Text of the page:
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The flu virus could affect your brain processes to make you feel sad as well as physically ill, a new study on mice shows.
By
Yasmin Noone

21 Apr 2016 - 8:31 AM  UPDATED 21 Apr 2016 - 8:31 AM

If having the flu makes you feel extra sorry for yourself, don’t worry. According to a new German study, a brain protein associated with the early stages of sickness could be to blame for your viral moodiness.

Two researchers from the University of Freiburg have attempted to determine why common illnesses induce sadness by studying how mice react after being injected with a virus causing symptoms similar to the human flu.

The scientists observed the mice and found that the infection increased the mice’s immobility: a behavioural sign of despair in vermin.

The study, published this week in the journal Immunity, also determined why the sick mice became depressed, noting that an antiviral protein compound in their brains, called CXCL10, had been activated.

“Our findings suggest that preventing the release of CXCL10 or blocking its receptors at an early phase should eliminate at least the initial stages of sickness behaviour, seen in response to viral infection,” cellular and molecular neuroimmunology expert and the study’s lead author, Dr Thomas Blank tells SBS.

Previous studies show that the flu and other viral infections often cause mood changes such as depressive-like behavior, cognitive deficits, sleepiness, and headache.

This study is the first to explain how the flu chemically induces sadness and determine the underlying mechanisms behind a low mood.

But to-date, there’s been little evidence to explain why an immune system impairment affects our psychology and cognition. This study is the first to explain how the flu chemically induces sadness and determine the underlying mechanisms behind a low mood.

“Whenever the body faces some kind of infection, certain proteins called cytokines are produced,” Dr Blank says.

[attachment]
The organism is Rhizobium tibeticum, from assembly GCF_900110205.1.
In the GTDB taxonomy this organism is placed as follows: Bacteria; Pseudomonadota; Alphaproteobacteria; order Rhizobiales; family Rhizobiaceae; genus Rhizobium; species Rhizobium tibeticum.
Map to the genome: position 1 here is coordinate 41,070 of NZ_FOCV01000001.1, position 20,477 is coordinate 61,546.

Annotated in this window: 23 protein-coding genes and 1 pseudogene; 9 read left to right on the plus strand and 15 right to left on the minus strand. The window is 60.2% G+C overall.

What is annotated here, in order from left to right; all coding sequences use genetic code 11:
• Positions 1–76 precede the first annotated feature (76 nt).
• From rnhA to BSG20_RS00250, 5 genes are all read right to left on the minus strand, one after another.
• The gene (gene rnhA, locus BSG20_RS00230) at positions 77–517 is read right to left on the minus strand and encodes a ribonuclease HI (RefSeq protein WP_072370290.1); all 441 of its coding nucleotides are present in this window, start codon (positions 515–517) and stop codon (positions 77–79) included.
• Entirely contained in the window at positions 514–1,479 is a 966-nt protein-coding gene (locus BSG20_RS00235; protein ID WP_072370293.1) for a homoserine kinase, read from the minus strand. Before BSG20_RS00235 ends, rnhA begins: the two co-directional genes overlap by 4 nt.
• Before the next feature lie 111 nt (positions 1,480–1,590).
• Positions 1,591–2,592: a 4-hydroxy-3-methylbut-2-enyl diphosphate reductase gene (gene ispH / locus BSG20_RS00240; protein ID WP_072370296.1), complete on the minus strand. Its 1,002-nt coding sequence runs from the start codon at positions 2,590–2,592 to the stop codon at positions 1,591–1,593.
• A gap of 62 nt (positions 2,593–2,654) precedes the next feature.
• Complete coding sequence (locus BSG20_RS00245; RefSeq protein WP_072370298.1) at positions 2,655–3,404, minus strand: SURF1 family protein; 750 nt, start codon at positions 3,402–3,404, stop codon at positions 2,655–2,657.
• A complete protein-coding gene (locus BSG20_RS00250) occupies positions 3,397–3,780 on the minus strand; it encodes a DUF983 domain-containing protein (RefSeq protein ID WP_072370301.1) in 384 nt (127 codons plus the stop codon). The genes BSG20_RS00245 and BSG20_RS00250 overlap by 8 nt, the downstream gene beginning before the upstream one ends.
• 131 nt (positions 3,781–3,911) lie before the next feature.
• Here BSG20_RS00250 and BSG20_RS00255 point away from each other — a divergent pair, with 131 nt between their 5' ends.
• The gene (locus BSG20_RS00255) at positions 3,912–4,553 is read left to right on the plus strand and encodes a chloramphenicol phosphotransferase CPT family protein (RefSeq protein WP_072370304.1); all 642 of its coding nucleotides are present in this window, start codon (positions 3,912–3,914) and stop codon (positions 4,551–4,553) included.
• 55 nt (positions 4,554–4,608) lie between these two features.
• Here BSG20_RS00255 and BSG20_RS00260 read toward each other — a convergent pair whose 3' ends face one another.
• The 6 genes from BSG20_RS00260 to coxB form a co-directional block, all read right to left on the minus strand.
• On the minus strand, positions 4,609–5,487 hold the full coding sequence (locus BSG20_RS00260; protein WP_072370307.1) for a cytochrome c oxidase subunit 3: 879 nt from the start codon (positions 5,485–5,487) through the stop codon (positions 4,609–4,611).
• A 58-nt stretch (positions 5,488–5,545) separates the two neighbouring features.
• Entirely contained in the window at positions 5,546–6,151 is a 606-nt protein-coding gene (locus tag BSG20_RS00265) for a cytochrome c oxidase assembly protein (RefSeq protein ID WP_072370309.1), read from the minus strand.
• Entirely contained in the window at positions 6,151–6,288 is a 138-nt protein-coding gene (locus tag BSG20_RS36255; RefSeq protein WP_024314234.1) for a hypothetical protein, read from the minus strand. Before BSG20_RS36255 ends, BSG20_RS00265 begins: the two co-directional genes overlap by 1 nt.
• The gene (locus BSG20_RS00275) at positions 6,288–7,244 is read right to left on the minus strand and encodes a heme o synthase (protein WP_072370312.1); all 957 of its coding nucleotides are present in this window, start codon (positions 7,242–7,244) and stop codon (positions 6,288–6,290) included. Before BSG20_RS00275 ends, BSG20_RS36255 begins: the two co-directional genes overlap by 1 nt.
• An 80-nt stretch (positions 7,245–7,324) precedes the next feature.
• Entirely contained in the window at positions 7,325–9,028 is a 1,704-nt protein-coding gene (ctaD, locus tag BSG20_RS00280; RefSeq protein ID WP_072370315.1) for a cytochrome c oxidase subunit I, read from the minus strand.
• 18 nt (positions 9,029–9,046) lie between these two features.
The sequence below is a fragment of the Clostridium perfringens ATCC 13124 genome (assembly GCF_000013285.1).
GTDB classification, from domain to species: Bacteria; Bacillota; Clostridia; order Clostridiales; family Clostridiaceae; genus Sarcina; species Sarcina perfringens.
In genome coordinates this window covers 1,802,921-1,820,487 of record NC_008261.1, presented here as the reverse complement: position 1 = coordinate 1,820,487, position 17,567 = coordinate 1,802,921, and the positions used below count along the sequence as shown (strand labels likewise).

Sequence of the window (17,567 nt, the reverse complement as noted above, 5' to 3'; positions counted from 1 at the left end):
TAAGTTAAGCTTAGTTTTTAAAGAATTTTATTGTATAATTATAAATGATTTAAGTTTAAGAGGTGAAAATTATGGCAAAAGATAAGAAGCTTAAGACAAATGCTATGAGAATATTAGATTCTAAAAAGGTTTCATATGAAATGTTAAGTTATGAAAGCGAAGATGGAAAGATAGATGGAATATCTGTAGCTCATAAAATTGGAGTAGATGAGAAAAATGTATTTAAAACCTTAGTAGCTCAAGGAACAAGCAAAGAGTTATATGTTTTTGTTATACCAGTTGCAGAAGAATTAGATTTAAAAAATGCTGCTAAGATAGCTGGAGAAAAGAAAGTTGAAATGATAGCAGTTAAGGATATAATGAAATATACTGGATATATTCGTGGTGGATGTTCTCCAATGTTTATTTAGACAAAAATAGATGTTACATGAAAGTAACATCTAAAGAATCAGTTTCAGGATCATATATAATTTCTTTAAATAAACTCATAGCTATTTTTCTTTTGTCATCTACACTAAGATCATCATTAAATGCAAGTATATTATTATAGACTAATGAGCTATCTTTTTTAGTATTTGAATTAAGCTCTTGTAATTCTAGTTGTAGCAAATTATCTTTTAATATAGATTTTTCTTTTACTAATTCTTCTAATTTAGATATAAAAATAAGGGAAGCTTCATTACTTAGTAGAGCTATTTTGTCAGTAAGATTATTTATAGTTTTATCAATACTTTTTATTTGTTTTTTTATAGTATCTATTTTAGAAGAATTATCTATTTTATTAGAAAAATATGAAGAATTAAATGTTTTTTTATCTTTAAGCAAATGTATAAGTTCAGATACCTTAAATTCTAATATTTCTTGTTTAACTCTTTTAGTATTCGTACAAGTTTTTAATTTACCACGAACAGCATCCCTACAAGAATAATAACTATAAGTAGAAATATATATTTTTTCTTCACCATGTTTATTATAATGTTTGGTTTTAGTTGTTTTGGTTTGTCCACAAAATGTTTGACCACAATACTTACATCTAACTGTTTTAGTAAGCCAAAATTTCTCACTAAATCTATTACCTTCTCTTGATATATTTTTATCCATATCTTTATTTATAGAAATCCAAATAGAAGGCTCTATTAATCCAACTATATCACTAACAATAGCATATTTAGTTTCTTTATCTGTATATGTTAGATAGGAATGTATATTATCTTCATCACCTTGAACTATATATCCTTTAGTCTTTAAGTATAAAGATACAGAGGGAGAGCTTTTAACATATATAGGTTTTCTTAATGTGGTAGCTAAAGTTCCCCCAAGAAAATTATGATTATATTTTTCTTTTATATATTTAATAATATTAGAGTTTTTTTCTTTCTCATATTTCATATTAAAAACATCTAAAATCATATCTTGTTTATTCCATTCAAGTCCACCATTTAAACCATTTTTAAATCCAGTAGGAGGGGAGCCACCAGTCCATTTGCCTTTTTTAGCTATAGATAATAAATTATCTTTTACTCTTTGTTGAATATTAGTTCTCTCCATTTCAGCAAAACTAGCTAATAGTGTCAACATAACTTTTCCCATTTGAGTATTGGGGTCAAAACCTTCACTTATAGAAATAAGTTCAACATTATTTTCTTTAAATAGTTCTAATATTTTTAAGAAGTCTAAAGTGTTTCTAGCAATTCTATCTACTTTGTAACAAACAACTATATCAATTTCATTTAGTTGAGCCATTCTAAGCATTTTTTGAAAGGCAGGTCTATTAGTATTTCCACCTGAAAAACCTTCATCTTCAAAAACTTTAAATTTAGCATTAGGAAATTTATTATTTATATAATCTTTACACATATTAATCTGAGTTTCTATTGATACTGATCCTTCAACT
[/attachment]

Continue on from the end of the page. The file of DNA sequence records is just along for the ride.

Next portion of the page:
“These compounds are essential for effective host defense against infections.”

According to the study’s results, once a body is infected with a virus like the flu, the cells lining the brain’s blood vessels produce the cytokine compound, CXCL10.

The protein is known to impair neuronal firing in the hippocampus – a brain region important in learning, memory, and mood.

“The trouble starts as soon as these proteins have access to the brain and the concentration increases.

“These compounds can induce so called sickness behavior, which makes you feel sad and gives you a hard time concentrating.”

Dr Blank says now that the scientific world understands why being sick makes mice – and possibly humans – sad, people can acknowledge the source of their temporary depression and better cope with it.

“The good news is that the whole misery is only transient.

“Sometimes, it might even be helpful to realise that feeling down while having the flu is just an unpleasant side effect of the infection, which interferes with your brain function and ultimately with your mood.

“As soon as the cytokine level in your brain is back to normal, the neurons are fine again and relay messages between each other as before.”

According to beyondblue, depression is the leading cause of disability worldwide.

Previous studies show that the flu and other viral infections often cause mood changes such as depressive-like behavior, cognitive deficits, sleepiness, and headache.

It’s estimated that around 45 per cent of all Australians will experience a mental health condition in their lifetime. In any year, one million Australian adults will have depression.

Although this study was conducted on mice and focused on the flu virus, Dr Blank says the findings could be used in future therapy studies to help people with other illnesses, who are battling the black dog.

“From our study, we learned that the compound causing depressive-like behaviour in mice after viral infection is the cytokine CXCL10 or IP10.

“Interestingly, increased expression levels of the protein CXCL10 were also found in depressed patients or in patients with bipolar depression during depressive episodes.”

Dr Blank is also hopeful that the research may be used in therapies against multiple sclerosis and hepatitis C, where patients are suffering from treatment side effects like depression and cognitive impairment.

But first, more research is also needed to develop new inhibitors of CXCL10 and clarify its role in humans.

If you are experiencing depression, want to talk to someone or are in need of support, contact Lifeline on 13 11 14 or beyondblue on 1300 22 46 36.

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